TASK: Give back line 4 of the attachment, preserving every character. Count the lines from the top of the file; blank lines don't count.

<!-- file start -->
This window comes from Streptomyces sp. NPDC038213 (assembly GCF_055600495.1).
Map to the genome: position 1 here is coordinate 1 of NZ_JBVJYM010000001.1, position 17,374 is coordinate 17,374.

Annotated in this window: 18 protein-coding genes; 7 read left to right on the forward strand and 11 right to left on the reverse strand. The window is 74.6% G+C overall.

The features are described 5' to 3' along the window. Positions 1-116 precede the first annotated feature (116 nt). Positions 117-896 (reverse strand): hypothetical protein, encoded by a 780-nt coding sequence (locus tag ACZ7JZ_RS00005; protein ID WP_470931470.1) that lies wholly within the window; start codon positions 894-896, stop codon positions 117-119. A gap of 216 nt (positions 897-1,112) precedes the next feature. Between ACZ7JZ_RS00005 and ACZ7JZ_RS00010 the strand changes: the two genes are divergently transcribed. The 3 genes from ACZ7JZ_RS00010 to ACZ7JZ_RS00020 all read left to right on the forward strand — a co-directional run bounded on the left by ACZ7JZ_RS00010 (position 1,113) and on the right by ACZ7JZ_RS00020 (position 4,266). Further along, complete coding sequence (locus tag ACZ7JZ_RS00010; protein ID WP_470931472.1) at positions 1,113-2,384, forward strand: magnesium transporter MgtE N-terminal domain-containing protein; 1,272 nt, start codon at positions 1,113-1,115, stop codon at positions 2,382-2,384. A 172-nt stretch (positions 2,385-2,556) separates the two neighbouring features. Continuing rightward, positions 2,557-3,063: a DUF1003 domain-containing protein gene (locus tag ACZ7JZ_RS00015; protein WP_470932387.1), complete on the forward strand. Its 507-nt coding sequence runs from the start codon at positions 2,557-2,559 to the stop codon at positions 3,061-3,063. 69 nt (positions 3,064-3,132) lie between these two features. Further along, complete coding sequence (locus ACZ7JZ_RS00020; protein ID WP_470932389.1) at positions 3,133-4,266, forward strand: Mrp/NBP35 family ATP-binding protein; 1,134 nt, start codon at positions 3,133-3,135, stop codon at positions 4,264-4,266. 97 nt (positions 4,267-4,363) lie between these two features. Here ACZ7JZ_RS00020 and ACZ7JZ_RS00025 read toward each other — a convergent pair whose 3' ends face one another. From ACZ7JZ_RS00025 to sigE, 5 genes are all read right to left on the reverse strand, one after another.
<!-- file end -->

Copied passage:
The features are described 5' to 3' along the window. Positions 1-116 precede the first annotated feature (116 nt). Positions 117-896 (reverse strand): hypothetical protein, encoded by a 780-nt coding sequence (locus tag ACZ7JZ_RS00005; protein ID WP_470931470.1) that lies wholly within the window; start codon positions 894-896, stop codon positions 117-119. A gap of 216 nt (positions 897-1,112) precedes the next feature. Between ACZ7JZ_RS00005 and ACZ7JZ_RS00010 the strand changes: the two genes are divergently transcribed. The 3 genes from ACZ7JZ_RS00010 to ACZ7JZ_RS00020 all read left to right on the forward strand — a co-directional run bounded on the left by ACZ7JZ_RS00010 (position 1,113) and on the right by ACZ7JZ_RS00020 (position 4,266). Further along, complete coding sequence (locus tag ACZ7JZ_RS00010; protein ID WP_470931472.1) at positions 1,113-2,384, forward strand: magnesium transporter MgtE N-terminal domain-containing protein; 1,272 nt, start codon at positions 1,113-1,115, stop codon at positions 2,382-2,384. A 172-nt stretch (positions 2,385-2,556) separates the two neighbouring features. Continuing rightward, positions 2,557-3,063: a DUF1003 domain-containing protein gene (locus tag ACZ7JZ_RS00015; protein WP_470932387.1), complete on the forward strand. Its 507-nt coding sequence runs from the start codon at positions 2,557-2,559 to the stop codon at positions 3,061-3,063. 69 nt (positions 3,064-3,132) lie between these two features. Further along, complete coding sequence (locus ACZ7JZ_RS00020; protein ID WP_470932389.1) at positions 3,133-4,266, forward strand: Mrp/NBP35 family ATP-binding protein; 1,134 nt, start codon at positions 3,133-3,135, stop codon at positions 4,264-4,266. 97 nt (positions 4,267-4,363) lie between these two features. Here ACZ7JZ_RS00020 and ACZ7JZ_RS00025 read toward each other — a convergent pair whose 3' ends face one another. From ACZ7JZ_RS00025 to sigE, 5 genes are all read right to left on the reverse strand, one after another.